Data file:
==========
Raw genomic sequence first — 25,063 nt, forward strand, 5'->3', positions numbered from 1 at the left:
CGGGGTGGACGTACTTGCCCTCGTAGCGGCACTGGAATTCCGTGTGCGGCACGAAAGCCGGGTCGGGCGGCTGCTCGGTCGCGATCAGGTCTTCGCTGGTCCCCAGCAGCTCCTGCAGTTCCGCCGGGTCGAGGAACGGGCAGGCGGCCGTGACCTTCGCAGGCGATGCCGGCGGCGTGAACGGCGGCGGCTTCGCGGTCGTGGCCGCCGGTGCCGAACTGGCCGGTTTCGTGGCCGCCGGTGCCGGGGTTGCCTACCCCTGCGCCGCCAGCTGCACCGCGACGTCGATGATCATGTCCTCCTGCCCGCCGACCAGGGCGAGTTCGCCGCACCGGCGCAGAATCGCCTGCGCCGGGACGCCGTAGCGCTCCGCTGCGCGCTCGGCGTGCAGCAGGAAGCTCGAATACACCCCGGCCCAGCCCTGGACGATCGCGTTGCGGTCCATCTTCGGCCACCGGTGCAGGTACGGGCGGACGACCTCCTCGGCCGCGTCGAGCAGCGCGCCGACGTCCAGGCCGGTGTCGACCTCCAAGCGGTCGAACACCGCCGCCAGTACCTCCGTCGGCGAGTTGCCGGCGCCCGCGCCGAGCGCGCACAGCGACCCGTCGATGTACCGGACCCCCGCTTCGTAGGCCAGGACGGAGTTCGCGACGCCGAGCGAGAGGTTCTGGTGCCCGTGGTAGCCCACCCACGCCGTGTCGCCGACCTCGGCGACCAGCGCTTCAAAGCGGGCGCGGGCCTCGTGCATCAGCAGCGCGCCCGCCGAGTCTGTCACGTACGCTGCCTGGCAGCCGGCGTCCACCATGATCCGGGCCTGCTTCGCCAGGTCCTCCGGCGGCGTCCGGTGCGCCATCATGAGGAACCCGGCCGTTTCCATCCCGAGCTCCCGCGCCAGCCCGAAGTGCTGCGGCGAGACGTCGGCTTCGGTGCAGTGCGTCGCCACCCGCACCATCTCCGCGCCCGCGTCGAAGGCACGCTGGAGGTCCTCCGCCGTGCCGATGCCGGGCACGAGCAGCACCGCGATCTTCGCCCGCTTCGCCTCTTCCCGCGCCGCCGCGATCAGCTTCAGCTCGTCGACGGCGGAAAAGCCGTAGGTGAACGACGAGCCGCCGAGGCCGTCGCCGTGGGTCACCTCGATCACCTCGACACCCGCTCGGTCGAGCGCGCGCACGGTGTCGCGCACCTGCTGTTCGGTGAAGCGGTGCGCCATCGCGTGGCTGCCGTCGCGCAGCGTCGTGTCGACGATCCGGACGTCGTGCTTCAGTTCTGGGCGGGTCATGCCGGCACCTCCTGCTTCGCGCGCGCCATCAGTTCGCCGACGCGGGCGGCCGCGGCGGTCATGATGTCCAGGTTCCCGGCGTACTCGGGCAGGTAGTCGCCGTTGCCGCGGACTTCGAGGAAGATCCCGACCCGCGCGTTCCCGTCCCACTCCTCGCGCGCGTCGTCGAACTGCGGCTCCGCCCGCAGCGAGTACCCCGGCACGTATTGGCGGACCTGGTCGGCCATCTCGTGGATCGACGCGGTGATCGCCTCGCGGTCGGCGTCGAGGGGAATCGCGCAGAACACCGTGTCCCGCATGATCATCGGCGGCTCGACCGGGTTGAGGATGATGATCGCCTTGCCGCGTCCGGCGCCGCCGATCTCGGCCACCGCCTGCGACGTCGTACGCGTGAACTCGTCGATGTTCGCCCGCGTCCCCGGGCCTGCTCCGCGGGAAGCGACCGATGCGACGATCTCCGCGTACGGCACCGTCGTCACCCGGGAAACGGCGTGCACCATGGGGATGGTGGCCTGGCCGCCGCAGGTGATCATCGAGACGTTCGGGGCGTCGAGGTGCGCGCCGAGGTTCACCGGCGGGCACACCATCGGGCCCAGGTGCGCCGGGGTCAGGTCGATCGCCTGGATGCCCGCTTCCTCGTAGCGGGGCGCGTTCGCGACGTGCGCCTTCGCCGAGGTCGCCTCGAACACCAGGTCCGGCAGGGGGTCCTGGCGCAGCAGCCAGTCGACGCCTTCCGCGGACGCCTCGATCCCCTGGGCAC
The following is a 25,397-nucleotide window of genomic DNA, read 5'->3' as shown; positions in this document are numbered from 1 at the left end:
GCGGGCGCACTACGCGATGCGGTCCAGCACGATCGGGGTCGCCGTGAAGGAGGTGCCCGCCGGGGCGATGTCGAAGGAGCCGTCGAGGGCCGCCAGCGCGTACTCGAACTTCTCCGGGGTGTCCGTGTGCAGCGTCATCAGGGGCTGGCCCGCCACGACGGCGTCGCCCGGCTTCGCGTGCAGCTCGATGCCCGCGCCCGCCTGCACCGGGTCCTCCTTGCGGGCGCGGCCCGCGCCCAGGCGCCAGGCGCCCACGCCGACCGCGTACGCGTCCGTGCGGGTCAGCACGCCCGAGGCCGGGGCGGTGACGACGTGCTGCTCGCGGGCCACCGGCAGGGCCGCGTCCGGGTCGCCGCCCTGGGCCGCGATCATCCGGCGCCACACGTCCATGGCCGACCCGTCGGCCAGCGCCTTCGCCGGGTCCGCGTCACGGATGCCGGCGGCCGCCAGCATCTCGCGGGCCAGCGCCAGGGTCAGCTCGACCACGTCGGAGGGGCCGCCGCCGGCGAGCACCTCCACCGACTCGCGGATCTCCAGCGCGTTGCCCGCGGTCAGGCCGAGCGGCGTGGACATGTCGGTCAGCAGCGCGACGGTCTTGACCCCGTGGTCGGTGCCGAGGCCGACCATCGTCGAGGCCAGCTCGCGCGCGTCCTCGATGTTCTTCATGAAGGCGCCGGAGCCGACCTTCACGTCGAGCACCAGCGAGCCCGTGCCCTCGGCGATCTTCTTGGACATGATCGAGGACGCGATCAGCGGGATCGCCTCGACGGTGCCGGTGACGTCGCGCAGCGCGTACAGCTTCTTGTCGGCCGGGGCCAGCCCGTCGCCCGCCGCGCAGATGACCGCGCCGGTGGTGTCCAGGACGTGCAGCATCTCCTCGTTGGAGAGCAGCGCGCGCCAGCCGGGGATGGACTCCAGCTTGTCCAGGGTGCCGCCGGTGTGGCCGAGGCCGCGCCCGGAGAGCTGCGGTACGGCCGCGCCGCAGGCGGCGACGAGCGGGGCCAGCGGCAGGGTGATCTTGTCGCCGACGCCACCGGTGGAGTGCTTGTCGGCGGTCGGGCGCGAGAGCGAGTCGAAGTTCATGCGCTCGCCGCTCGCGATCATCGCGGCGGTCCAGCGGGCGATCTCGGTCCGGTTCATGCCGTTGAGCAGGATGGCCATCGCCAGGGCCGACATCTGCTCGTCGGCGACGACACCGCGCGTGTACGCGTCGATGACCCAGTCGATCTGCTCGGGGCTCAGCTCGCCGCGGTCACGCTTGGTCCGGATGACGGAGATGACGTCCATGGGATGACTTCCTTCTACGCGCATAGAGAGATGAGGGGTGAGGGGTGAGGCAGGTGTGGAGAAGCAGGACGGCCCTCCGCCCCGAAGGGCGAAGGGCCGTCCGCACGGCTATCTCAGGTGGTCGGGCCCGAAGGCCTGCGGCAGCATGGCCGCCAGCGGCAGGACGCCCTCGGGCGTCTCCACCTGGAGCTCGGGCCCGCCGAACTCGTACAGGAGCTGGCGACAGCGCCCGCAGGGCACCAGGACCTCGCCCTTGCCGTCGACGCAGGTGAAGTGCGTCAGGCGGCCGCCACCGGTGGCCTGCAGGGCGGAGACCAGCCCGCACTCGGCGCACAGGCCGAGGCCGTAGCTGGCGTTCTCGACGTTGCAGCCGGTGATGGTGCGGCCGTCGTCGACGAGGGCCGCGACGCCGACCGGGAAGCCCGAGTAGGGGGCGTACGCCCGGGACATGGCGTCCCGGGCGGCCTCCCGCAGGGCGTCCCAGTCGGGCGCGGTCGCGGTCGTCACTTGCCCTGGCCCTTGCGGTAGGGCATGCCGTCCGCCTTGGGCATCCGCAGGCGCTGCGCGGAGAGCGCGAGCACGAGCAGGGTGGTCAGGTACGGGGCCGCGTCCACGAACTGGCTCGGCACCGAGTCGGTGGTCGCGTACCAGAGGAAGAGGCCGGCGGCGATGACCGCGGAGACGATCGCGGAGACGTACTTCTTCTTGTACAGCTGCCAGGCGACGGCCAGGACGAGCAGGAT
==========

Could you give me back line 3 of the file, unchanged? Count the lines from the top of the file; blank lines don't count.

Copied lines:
The following is a 25,397-nucleotide window of genomic DNA, read 5'->3' as shown; positions in this document are numbered from 1 at the left end: